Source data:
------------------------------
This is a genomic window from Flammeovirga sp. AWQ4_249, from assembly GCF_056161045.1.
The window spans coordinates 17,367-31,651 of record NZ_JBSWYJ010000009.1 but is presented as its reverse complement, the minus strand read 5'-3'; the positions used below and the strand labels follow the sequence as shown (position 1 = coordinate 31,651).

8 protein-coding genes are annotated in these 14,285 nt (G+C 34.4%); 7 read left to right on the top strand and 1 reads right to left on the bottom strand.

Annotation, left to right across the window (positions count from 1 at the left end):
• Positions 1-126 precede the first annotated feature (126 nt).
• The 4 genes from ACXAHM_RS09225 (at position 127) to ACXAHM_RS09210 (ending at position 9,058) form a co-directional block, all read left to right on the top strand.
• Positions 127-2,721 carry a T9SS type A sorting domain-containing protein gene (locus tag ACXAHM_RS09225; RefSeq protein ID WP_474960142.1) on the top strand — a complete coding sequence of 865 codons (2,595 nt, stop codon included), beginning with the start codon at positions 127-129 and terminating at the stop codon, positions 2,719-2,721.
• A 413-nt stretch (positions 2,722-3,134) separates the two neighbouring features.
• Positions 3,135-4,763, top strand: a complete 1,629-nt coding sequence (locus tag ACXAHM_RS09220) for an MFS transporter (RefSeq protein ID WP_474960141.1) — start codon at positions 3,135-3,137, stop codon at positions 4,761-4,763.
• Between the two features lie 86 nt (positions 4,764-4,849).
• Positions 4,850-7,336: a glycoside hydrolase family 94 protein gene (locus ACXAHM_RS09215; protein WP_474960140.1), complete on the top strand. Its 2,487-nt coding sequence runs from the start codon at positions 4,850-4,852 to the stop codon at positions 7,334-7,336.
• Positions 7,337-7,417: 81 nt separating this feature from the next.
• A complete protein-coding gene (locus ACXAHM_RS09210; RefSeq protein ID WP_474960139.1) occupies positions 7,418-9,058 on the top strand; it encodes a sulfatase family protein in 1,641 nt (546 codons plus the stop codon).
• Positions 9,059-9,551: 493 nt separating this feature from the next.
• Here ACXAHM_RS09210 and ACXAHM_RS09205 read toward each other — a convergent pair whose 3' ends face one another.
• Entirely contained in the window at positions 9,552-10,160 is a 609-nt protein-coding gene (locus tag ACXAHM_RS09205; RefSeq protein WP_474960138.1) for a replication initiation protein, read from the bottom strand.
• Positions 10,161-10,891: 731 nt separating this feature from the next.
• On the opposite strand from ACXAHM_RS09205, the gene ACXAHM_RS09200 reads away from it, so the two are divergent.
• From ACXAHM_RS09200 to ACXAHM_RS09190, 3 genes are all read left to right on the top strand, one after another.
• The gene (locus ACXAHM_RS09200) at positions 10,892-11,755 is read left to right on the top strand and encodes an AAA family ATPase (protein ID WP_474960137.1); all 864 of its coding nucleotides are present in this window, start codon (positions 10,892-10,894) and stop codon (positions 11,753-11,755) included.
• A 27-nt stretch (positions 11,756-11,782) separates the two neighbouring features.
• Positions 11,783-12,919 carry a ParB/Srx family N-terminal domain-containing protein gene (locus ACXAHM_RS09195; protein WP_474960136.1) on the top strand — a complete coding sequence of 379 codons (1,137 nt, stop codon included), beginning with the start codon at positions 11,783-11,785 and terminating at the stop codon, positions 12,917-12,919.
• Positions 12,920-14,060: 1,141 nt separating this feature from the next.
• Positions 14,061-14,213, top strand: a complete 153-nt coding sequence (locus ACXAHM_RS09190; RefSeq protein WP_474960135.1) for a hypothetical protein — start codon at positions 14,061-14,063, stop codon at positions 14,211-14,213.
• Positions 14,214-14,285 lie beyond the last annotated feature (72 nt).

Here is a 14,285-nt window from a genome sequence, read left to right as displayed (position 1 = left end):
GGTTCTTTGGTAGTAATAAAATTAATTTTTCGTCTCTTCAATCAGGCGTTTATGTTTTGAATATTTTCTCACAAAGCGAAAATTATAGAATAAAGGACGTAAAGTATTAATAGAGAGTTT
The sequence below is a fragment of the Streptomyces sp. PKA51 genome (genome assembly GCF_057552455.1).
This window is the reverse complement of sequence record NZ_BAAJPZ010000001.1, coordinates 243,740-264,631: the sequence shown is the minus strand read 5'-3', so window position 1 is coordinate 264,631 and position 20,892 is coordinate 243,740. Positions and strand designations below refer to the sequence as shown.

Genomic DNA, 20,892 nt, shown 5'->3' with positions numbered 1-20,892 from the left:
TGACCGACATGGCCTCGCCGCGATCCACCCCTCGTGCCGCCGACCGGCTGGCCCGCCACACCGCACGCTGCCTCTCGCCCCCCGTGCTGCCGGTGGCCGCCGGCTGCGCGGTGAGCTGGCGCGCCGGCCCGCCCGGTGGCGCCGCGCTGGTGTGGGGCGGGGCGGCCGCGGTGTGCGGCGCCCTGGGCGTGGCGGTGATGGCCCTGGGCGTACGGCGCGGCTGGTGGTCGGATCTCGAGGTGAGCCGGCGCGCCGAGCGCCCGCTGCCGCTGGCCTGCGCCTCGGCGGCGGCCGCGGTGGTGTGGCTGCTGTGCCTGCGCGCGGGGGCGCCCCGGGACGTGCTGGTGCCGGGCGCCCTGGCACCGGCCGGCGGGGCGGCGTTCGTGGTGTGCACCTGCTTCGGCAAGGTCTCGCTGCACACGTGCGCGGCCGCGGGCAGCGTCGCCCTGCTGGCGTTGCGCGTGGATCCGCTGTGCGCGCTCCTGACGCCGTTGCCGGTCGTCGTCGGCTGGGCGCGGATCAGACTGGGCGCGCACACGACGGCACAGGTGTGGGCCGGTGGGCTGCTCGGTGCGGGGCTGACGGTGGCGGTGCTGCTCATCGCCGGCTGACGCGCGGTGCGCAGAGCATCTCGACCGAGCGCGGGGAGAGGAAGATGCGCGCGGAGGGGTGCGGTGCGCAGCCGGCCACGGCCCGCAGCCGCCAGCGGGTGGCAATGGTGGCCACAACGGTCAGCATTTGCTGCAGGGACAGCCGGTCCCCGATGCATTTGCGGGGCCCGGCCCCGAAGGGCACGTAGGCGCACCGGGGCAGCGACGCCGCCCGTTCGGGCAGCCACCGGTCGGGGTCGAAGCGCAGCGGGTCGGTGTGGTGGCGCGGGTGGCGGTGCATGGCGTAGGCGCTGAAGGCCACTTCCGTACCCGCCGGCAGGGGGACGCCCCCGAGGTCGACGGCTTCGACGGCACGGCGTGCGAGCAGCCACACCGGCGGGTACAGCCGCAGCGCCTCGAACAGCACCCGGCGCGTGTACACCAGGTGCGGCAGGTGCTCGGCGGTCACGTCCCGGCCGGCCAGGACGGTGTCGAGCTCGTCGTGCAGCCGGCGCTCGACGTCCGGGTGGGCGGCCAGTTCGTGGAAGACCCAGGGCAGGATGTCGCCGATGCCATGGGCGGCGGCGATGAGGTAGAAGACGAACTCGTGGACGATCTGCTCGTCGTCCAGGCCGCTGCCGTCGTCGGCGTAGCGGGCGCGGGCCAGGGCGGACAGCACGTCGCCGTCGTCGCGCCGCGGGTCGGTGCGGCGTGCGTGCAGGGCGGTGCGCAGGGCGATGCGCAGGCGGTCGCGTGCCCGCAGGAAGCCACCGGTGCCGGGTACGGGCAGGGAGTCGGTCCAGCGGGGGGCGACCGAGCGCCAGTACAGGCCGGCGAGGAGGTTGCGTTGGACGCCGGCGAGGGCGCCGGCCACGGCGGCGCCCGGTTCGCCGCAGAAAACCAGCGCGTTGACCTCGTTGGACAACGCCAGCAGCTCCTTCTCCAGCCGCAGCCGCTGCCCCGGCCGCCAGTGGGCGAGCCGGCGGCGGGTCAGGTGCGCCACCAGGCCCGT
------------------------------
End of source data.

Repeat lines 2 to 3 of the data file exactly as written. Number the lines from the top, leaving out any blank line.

The window spans coordinates 17,367-31,651 of record NZ_JBSWYJ010000009.1 but is presented as its reverse complement, the minus strand read 5'-3'; the positions used below and the strand labels follow the sequence as shown (position 1 = coordinate 31,651).

8 protein-coding genes are annotated in these 14,285 nt (G+C 34.4%); 7 read left to right on the top strand and 1 reads right to left on the bottom strand.